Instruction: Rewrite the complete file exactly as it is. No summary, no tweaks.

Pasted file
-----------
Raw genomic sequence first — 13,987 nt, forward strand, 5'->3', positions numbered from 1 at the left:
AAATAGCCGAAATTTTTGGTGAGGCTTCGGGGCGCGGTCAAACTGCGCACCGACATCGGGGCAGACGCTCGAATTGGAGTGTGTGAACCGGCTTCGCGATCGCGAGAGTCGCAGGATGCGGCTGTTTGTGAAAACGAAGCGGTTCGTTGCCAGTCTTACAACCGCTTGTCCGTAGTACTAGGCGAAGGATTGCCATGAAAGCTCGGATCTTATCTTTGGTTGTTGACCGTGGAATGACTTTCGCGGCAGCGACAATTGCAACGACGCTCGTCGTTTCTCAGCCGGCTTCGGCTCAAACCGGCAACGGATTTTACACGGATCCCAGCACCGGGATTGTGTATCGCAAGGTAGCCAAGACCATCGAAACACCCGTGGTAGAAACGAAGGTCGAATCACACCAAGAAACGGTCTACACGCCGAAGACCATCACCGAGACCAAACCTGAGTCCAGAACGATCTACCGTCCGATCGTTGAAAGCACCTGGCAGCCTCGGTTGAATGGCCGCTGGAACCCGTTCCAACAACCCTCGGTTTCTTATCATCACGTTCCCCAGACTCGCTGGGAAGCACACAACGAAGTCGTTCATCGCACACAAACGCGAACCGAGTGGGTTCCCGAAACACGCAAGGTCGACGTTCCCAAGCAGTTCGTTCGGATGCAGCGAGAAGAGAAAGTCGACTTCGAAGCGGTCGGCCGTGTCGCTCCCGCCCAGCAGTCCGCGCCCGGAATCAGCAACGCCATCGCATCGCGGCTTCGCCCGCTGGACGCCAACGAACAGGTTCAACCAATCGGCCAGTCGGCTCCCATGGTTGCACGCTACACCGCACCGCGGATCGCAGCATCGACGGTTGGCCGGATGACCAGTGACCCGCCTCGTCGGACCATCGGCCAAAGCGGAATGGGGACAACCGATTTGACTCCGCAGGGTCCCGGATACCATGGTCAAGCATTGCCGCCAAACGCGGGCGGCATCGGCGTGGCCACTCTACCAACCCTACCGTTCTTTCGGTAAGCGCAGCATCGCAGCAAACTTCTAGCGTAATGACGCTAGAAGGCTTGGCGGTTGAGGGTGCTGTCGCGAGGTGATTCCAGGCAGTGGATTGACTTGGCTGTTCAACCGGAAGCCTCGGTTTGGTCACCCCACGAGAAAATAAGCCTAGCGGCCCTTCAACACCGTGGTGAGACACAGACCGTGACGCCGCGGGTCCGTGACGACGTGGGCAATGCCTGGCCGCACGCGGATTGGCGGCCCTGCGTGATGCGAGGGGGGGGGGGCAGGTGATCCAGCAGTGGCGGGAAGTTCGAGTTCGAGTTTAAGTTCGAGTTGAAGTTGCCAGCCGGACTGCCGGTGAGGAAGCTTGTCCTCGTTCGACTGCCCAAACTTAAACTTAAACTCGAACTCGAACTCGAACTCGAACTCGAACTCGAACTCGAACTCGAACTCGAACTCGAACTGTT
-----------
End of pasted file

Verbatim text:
Raw genomic sequence first — 13,987 nt, forward strand, 5'->3', positions numbered from 1 at the left:
AAATAGCCGAAATTTTTGGTGAGGCTTCGGGGCGCGGTCAAACTGCGCACCGACATCGGGGCAGACGCTCGAATTGGAGTGTGTGAACCGGCTTCGCGATCGCGAGAGTCGCAGGATGCGGCTGTTTGTGAAAACGAAGCGGTTCGTTGCCAGTCTTACAACCGCTTGTCCGTAGTACTAGGCGAAGGATTGCCATGAAAGCTCGGATCTTATCTTTGGTTGTTGACCGTGGAATGACTTTCGCGGCAGCGACAATTGCAACGACGCTCGTCGTTTCTCAGCCGGCTTCGGCTCAAACCGGCAACGGATTTTACACGGATCCCAGCACCGGGATTGTGTATCGCAAGGTAGCCAAGACCATCGAAACACCCGTGGTAGAAACGAAGGTCGAATCACACCAAGAAACGGTCTACACGCCGAAGACCATCACCGAGACCAAACCTGAGTCCAGAACGATCTACCGTCCGATCGTTGAAAGCACCTGGCAGCCTCGGTTGAATGGCCGCTGGAACCCGTTCCAACAACCCTCGGTTTCTTATCATCACGTTCCCCAGACTCGCTGGGAAGCACACAACGAAGTCGTTCATCGCACACAAACGCGAACCGAGTGGGTTCCCGAAACACGCAAGGTCGACGTTCCCAAGCAGTTCGTTCGGATGCAGCGAGAAGAGAAAGTCGACTTCGAAGCGGTCGGCCGTGTCGCTCCCGCCCAGCAGTCCGCGCCCGGAATCAGCAACGCCATCGCATCGCGGCTTCGCCCGCTGGACGCCAACGAACAGGTTCAACCAATCGGCCAGTCGGCTCCCATGGTTGCACGCTACACCGCACCGCGGATCGCAGCATCGACGGTTGGCCGGATGACCAGTGACCCGCCTCGTCGGACCATCGGCCAAAGCGGAATGGGGACAACCGATTTGACTCCGCAGGGTCCCGGATACCATGGTCAAGCATTGCCGCCAAACGCGGGCGGCATCGGCGTGGCCACTCTACCAACCCTACCGTTCTTTCGGTAAGCGCAGCATCGCAGCAAACTTCTAGCGTAATGACGCTAGAAGGCTTGGCGGTTGAGGGTGCTGTCGCGAGGTGATTCCAGGCAGTGGATTGACTTGGCTGTTCAACCGGAAGCCTCGGTTTGGTCACCCCACGAGAAAATAAGCCTAGCGGCCCTTCAACACCGTGGTGAGACACAGACCGTGACGCCGCGGGTCCGTGACGACGTGGGCAATGCCTGGCCGCACGCGGATTGGCGGCCCTGCGTGATGCGAGGGGGGGGGGGCAGGTGATCCAGCAGTGGCGGGAAGTTCGAGTTCGAGTTTAAGTTCGAGTTGAAGTTGCCAGCCGGACTGCCGGTGAGGAAGCTTGTCCTCGTTCGACTGCCCAAACTTAAACTTAAACTCGAACTCGAACTCGAACTCGAACTCGAACTCGAACTCGAACTCGAACTCGAACTCGAACTGTT